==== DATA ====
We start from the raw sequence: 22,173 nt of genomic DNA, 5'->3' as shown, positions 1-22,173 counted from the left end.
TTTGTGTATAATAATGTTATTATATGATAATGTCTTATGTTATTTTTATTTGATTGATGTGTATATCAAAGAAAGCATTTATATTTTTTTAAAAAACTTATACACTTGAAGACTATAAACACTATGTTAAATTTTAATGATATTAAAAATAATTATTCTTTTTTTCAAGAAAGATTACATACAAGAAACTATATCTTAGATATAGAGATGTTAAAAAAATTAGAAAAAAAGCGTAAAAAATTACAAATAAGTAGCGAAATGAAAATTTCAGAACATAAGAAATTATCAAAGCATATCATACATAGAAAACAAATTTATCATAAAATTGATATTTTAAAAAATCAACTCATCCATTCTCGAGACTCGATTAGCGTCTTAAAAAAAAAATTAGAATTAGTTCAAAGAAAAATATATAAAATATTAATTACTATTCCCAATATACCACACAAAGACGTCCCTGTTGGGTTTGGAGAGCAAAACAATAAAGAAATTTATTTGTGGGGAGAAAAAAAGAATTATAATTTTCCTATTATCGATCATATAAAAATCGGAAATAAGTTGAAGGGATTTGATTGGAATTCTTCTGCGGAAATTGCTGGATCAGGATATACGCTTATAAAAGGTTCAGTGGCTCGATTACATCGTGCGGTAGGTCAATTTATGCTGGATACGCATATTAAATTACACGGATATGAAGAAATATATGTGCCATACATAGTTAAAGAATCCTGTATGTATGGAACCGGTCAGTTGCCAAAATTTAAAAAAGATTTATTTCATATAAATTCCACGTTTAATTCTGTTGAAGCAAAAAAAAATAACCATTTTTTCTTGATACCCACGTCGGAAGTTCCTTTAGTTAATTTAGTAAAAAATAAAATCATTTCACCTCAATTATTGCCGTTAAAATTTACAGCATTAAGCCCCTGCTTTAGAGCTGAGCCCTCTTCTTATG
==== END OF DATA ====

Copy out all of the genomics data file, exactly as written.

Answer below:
We start from the raw sequence: 22,173 nt of genomic DNA, 5'->3' as shown, positions 1-22,173 counted from the left end.
TTTGTGTATAATAATGTTATTATATGATAATGTCTTATGTTATTTTTATTTGATTGATGTGTATATCAAAGAAAGCATTTATATTTTTTTAAAAAACTTATACACTTGAAGACTATAAACACTATGTTAAATTTTAATGATATTAAAAATAATTATTCTTTTTTTCAAGAAAGATTACATACAAGAAACTATATCTTAGATATAGAGATGTTAAAAAAATTAGAAAAAAAGCGTAAAAAATTACAAATAAGTAGCGAAATGAAAATTTCAGAACATAAGAAATTATCAAAGCATATCATACATAGAAAACAAATTTATCATAAAATTGATATTTTAAAAAATCAACTCATCCATTCTCGAGACTCGATTAGCGTCTTAAAAAAAAAATTAGAATTAGTTCAAAGAAAAATATATAAAATATTAATTACTATTCCCAATATACCACACAAAGACGTCCCTGTTGGGTTTGGAGAGCAAAACAATAAAGAAATTTATTTGTGGGGAGAAAAAAAGAATTATAATTTTCCTATTATCGATCATATAAAAATCGGAAATAAGTTGAAGGGATTTGATTGGAATTCTTCTGCGGAAATTGCTGGATCAGGATATACGCTTATAAAAGGTTCAGTGGCTCGATTACATCGTGCGGTAGGTCAATTTATGCTGGATACGCATATTAAATTACACGGATATGAAGAAATATATGTGCCATACATAGTTAAAGAATCCTGTATGTATGGAACCGGTCAGTTGCCAAAATTTAAAAAAGATTTATTTCATATAAATTCCACGTTTAATTCTGTTGAAGCAAAAAAAAATAACCATTTTTTCTTGATACCCACGTCGGAAGTTCCTTTAGTTAATTTAGTAAAAAATAAAATCATTTCACCTCAATTATTGCCGTTAAAATTTACAGCATTAAGCCCCTGCTTTAGAGCTGAGCCCTCTTCTTATG